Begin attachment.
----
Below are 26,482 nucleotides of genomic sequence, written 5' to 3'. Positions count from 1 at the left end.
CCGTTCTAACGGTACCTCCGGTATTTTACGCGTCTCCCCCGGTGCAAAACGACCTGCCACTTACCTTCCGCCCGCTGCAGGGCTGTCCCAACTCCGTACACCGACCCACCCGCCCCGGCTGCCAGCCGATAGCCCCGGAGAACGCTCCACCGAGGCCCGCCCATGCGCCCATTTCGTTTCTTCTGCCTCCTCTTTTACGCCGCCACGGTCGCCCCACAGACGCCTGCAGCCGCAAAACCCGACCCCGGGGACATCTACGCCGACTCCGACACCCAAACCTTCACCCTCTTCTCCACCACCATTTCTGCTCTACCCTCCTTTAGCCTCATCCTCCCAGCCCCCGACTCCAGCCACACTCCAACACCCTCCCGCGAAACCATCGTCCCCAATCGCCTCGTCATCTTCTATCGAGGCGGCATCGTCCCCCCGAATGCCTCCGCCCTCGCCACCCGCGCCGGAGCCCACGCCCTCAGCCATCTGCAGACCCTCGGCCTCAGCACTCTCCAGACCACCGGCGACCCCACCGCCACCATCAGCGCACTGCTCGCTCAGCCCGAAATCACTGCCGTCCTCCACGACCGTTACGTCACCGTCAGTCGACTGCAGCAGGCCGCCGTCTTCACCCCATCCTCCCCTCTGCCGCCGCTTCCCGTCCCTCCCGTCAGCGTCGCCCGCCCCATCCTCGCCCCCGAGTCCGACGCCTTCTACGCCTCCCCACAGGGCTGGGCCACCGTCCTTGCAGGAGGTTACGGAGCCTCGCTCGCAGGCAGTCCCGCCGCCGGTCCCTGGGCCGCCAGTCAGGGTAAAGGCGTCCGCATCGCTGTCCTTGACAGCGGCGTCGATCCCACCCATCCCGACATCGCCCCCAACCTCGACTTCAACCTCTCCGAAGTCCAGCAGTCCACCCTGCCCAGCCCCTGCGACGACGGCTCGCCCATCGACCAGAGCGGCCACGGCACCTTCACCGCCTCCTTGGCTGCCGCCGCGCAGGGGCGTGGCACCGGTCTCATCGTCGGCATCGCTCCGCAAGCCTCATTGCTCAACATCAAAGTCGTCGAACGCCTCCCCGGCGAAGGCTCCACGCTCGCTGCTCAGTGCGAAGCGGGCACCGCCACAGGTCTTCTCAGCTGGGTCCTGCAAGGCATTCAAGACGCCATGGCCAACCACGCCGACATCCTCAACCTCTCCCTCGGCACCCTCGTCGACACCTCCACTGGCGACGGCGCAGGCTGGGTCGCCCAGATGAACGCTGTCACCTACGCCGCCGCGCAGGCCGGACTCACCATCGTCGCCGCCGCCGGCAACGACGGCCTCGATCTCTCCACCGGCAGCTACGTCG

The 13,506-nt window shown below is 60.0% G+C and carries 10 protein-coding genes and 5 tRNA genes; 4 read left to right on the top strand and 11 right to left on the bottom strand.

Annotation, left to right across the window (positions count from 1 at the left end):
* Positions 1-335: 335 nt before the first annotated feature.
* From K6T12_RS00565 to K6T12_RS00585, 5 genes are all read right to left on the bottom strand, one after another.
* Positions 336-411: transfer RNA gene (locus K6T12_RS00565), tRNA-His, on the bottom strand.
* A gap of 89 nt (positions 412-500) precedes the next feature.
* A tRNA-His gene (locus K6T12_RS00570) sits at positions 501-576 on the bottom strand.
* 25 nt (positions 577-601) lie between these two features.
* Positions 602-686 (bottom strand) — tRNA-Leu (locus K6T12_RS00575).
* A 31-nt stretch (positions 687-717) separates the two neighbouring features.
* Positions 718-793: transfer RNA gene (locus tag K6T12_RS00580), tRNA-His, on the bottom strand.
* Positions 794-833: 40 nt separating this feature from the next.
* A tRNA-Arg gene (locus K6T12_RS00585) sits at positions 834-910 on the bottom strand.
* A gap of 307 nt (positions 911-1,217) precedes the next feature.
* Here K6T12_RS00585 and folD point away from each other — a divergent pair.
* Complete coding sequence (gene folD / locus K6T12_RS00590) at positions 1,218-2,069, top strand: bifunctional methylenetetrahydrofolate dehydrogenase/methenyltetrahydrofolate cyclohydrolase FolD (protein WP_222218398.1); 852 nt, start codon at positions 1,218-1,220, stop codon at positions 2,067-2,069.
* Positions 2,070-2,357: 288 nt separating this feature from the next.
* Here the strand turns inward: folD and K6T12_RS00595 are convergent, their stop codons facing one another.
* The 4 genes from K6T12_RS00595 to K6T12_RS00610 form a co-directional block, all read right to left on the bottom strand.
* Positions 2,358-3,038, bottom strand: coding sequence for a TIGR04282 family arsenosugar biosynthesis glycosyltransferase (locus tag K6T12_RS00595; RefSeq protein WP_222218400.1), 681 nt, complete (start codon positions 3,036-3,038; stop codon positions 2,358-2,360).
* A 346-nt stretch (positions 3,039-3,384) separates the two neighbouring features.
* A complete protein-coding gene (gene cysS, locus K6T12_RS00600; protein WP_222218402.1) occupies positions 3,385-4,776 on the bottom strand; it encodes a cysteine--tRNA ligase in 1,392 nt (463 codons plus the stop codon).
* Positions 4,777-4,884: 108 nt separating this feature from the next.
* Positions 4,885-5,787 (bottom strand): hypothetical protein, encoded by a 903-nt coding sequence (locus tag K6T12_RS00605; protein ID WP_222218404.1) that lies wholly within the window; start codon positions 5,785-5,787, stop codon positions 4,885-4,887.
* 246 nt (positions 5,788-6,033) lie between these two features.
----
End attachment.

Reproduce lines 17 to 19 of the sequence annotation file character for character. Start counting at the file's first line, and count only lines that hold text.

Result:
* Here K6T12_RS00585 and folD point away from each other — a divergent pair.
* Complete coding sequence (gene folD / locus K6T12_RS00590) at positions 1,218-2,069, top strand: bifunctional methylenetetrahydrofolate dehydrogenase/methenyltetrahydrofolate cyclohydrolase FolD (protein WP_222218398.1); 852 nt, start codon at positions 1,218-1,220, stop codon at positions 2,067-2,069.
* Positions 2,070-2,357: 288 nt separating this feature from the next.